Comment: #FakeMeds: Tackling Fake Medicines Being Sold Online

Published on: 3 July 2018


Guest blog from Ciara Dunne, Engagement Specialist and Lucy Cooke, Campaigns Lead, MHRA

MHRA wants to make sure people buying medicines and medical devices online have the knowledge to do so safely and with the confidence they are protected from potential danger to their health and finances.

As both the regulator and law enforcement authority for medicines and medical devices, the Medicines and Healthcare products Regulatory Agency (MHRA) is responsible for protecting the public from the risks when these products are falsified.

MGRA #fakemeds

Buying medical products online can be complicated. Websites offering to supply a wide range of medical products from slimming pills to STI (sexually transmitted infection) self-test kits may appear legitimate, but many are trading illegally – supplying prescription medicines without requiring a prescription or selling unlicensed, substandard, or counterfeit products.

Ten years ago, the Agency began Operation Pangea, an international week of action tackling the online sale of counterfeit and illicit medicines and highlighting the dangers of buying medicines online. Since then, it has expanded significantly and is now run by Interpol, with 123 countries participating in 2017. The products seized during this week of action range from strong cancer medicines to erectile dysfunction medication, slimming pills and even counterfeit dental equipment.

We have taken people to court for their illegal activity including selling unlicensed and counterfeit medicines, laundering profits and operating a fake online pharmacy.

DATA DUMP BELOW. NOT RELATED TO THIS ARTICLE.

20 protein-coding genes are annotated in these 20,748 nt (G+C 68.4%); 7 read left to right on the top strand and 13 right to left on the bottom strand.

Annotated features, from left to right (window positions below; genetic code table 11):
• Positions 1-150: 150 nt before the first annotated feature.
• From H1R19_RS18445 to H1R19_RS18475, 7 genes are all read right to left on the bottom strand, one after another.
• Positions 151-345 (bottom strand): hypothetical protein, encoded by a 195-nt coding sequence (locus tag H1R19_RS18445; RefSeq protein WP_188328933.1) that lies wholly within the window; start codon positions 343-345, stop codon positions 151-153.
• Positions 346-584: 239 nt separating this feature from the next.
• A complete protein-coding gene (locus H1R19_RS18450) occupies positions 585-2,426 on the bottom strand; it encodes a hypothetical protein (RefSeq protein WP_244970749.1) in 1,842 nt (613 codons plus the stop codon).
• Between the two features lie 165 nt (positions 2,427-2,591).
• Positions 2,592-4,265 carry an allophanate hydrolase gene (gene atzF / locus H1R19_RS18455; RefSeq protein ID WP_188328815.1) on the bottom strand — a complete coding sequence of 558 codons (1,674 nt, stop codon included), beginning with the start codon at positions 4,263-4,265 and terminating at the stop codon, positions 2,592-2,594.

Disrupting the supply chain is one way to stop these criminals but equally important is the need to tackle the public demand for these products. In 2016, the MHRA launched the #FakeMeds campaign as a pilot to work alongside our enforcement work. It aims to inform the public of the potential risks involved when purchasing medicines online and to educate them to make safer choices. We direct potential consumers to registered and authorised online sellers where possible, giving them tips to help spot dodgy dealers, and encouraging them to scrutinise retailers and products more.

#FakeMeds focuses on specific prioritised medical products that are frequently falsified, and our initial work has been targeting slimming pills. Our enforcement work has shown these are most frequently seized and often contain the dangerous ingredient sibutramine. Our initial insight shows these pills are more frequently purchased by 18-30 year olds with a bias towards women so this became our target audience.

The campaign has delivered a large volume of content targeting this audience in a wide range of media outlets including mainstream and social media, tabloid magazines, right through to placing storylines on soap operas. Partners are vital to the success of the campaign and in November 2017, we launched the joint #FakeMeds survey of more than 1,800 slimmers by MHRA and Slimming World.

The #FakeMeds campaign has reached a significant proportion of those at risk of buying potentially dangerous slimming pills and achieved or exceeded all its objectives. The next phases of the campaign will focus on new products including STI self-test kits, erectile dysfunction medication and pregnancy test kits. However, the campaign will continue to promote the important messaging on slimming pills as well.

The campaign website is available here and you can follow #FakeMeds on our Twitter pages.

If you are interested in supporting the campaign, shaping our future or have a question, please contact us to discuss further.

This blog post first appeared in the July edition of PAGB’s member e-newsletter Spotlight.